Key points to consider when drafting Force Majeure clauses
In the first article from the force majeure series we reviewed the definition (or lack thereof) of force majeure and how courts determine whether a force majeure event has occurred. As discussed in the US there is no standard criteria to prove force majeure. Instead, courts will look to a contract’s language to determine if a party can rely on the force majeure clause to suspend performance.
In light of this, here is a list of key provisions to consider when addressing force majeure in a contract:
- Include a definition of force majeure, as there is no specific meaning for this term in common law. Don’t simply state that a party can suspend performance due to an event of “force majeure”. The contract should define this event.
- The definition of force majeure should reflect your risk and likelihood of invoking the clause. If you’re a supplier, you will want the definition to be as broad as possible. Conversely, if you’re the customer, you may want a narrow definition of force majeure, limiting it to only certain specific events. Having said that, if you’re a customer with a high level of risk under the contract, you may want to minimize this risk through a broad force majeure clause. For example, if you must purchase high minimum volumes of goods or incur a hefty penalty, then you may want a broader force majeure clause to reduce your risk if an event happens that prevents you from making the minimum purchases.
- When defining the event of force majeure, focus on the effects of the event, not simply specific events. The effects may be easier to prove and result in a broader definition for force majeure. For example, a supplier of direct materials will want an event of force majeure to include events resulting in the unavailability of raw materials. Courts tend to narrowly interpret the language of a contract. If you only focus on the events themselves (e.g. fire, hurricane) and a different event happens – locusts destroy the raw material crop – that has the same effect, but isn’t listed in your definition, there’s a greater risk a court will not consider it to fall within your definition.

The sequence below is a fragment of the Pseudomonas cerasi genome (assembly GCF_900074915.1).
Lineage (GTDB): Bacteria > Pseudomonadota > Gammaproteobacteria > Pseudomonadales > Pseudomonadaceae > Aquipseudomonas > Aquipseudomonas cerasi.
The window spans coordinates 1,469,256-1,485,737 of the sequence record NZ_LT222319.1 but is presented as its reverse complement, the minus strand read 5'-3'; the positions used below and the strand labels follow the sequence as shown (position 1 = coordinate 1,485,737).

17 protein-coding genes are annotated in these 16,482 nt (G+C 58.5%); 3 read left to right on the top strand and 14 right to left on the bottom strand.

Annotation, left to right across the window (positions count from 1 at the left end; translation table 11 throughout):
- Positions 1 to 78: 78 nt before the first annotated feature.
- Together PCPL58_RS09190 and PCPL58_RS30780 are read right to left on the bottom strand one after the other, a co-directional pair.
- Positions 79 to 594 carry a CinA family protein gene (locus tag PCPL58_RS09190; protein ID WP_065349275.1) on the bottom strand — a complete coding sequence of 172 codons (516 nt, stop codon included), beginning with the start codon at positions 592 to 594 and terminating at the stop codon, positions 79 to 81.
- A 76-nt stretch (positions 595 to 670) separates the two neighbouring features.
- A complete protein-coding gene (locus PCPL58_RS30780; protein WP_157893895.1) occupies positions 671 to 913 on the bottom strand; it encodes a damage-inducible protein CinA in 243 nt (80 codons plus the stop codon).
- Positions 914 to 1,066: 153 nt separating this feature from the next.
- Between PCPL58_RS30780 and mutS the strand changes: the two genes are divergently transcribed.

- If you clarify that a force majeure event must be unforeseeable, then the courts will look at the facts to determine if the event was foreseeable or not.
- If you list particular events to define force majeure (e.g. fire, hurricane), do not follow the list with a phrase referring to “other similar” causes/events. Courts tend to narrowly interpret the contract language. They may limit the application of the force majeure clause to only those events that are “similar” to the events specifically spelled out in the contract.
- Rather than limiting the definition of force majeure events to specific occurrences and “similar” events, the party most likely to invoke force majeure will also want to include “any other reason not within the reasonable control of a party”. The courts may interpret this to cover a broad spectrum of events.
- In your force majeure clause, specify obligations a party must follow when invoking force majeure. This is particularly important if you are the party less likely to invoke force majeure. For example, if you’re the customer using a carrier to transport goods, as part of the force majeure clause, you will want the carrier to use its best efforts to promptly deliver the cargo to its final destination at no additional cost to you, the customer.
 Specialty Foods of Indiana, Inc. v. City of South Bend, 997 N.E.2d 23 (Ind. Ct. App. 2013), transfer denied, 3 N.E.3d 539 (Ind. 2014).